Leaving the docks and heading towards Park Street we come across Queen Victoria by Sir Joseph Edgar Boehm, sculptor to the aristocracy, whose work included the ‘Jubilee head’ of Queen Victoria on coins. Not far away is the first Banksy.
Phoenix (Jayde Perkin, 2023): Bristol has charity temporary art installations in the summer just like Birmingham. In 2023 Unicorns were all over the place.
University of Public Art
In Birmingham’s Public Art a whole chapter looked at the public art on University campuses. While the historical public art was impressive we were not overwhelmed with Birmingham’s recent efforts. For example, the University of Birmingham, has spent perhaps £1.5 billion on redeveloping it’s campus in the last twenty years but there has been little in the way of major public art initiatives. Indeed they have even managed to lose the place-making Barbara Hepworth bronze along the way. The new library has no new public art outside to welcome you to this central statement of education on campus.So, it was good to find out more about the approach to public art at the University of Bristol. Unlike Birmingham, a simple search on the internet immediately comes up with a clear and impressive strategy for University of Bristol public art - see here….It has been produced with the Contemporary Art Society as advisor’s and has the key elements one would expect. It clearly explains the benefits of public art initiatives, setting what could be done at a local level and emphasising public engagement as part of the process.We headed to the main city centre campus, behind the Wills building to experience things for ourselves.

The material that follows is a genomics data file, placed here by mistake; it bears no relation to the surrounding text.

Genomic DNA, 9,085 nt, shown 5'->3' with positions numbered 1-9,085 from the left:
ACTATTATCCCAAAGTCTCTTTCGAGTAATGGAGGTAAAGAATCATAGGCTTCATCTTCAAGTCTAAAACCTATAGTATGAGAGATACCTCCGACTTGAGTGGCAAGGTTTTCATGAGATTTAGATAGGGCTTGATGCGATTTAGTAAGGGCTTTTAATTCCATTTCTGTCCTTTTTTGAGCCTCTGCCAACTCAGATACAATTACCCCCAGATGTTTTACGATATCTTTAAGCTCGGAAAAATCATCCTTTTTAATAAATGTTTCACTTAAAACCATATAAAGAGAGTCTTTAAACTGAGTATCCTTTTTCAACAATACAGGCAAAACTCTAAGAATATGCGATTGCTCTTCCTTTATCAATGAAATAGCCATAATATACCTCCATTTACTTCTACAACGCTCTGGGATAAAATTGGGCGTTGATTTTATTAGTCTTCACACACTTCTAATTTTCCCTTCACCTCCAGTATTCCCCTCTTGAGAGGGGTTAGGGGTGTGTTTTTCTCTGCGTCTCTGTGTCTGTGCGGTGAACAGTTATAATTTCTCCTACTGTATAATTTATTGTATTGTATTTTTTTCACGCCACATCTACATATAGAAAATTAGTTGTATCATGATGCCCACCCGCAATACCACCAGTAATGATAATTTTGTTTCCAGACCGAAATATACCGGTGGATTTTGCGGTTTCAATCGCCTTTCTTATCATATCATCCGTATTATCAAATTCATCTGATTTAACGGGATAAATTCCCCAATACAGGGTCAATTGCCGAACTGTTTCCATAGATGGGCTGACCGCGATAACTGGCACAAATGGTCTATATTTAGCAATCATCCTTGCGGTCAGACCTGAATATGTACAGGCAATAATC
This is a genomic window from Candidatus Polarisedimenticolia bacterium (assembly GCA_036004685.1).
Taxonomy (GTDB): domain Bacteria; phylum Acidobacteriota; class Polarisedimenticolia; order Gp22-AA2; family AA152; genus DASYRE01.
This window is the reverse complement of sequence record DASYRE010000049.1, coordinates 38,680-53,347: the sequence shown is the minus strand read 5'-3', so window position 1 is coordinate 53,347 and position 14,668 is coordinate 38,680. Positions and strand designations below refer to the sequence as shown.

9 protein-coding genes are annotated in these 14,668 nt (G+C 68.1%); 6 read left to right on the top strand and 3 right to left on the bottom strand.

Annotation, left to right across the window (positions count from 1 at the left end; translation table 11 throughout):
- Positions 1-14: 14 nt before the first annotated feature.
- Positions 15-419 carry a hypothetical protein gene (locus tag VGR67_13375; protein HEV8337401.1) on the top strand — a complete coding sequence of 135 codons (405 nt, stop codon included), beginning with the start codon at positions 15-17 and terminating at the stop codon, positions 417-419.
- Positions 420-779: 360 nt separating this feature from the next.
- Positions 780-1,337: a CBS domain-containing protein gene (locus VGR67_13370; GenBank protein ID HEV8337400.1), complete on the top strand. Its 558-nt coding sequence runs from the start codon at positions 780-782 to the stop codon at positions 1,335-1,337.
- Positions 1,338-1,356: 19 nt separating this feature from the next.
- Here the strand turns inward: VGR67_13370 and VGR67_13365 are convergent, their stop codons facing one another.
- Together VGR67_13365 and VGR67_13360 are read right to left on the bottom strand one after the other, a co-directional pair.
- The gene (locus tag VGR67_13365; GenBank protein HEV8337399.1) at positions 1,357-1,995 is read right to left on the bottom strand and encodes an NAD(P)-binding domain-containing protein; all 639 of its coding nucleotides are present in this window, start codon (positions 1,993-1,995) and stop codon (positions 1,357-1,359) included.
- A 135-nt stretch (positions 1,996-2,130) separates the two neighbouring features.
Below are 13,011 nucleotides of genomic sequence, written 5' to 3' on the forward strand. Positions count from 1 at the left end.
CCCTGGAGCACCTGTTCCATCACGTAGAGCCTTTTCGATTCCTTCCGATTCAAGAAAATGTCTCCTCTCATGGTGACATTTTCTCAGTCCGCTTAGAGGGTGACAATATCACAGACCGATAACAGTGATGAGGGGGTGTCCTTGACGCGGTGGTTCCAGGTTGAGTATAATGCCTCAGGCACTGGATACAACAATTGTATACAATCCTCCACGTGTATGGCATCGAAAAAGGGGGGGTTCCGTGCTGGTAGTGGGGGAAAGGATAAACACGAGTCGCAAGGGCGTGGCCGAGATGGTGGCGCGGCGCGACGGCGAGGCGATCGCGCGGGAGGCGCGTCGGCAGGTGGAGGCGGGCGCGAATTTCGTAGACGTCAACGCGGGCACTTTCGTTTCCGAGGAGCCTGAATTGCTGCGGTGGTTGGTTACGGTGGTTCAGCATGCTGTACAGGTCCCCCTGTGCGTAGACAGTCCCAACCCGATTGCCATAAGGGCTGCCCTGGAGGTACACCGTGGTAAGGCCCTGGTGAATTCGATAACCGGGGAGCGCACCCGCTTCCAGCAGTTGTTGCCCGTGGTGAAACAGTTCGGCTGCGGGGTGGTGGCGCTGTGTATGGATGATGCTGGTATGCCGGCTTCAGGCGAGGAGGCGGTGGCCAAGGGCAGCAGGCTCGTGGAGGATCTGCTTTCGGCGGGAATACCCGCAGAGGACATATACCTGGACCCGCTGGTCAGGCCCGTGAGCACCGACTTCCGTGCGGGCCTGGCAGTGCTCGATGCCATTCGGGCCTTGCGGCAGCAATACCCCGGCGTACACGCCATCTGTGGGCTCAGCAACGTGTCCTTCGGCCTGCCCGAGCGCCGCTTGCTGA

Palm Temple, (Luke Jerram, 2020)
Donated by the artist and originally produced for a Sky arts programme in Italy. It is located in a sunken square outside the Chemistry Department and the public are encouraged to come and experience it.
Royal Fort Gardens
Henrietta Lacks (Helen
Wilson-Roe, 2021) sees a
formal bronze statue in a
garden and with a detailed
explaining her role as the
person whose cell line was
the first to be grown outside the body.
There are several more fairly new installations in the Gardens.
Follow Me (Jeppe Hein, 2009)
A mirror maze and here is seen reflecting the group sitting close by on the grass.
Hollow (Katie Paterson, 2016)
Bristol is an amazing city with a 1,000 year history. I lived here from 1973 until 1975 and came back during my University vacations and visited relatives until recently. It certainly has a mix of public art that is worthy of study. With everything from medieval walls in the city centre to the work of Banksy and many other talented street artists, it is certainly a competitor to Birmingham as a centre for public art.So, with my book Birmingham’s Public Art almost finished, it was fun to spend a few days in Bristol exploring….and morning jogs and a walking tour were great ways of seeing more.
Spike Island public art
Bristol’s floating harbour is such a fun place to run around in the morning. You get such a feel for a city when it wakes up and starts to fill with people. From a hotel in Clifton it takes just a few minutes to head down to Hotwells and the crossing of the large lock for the harbour. Once you are on Spike Island, the strip of land where the SS Great Britain resides, there are some interesting pieces of public art from the 1980s along the pathway.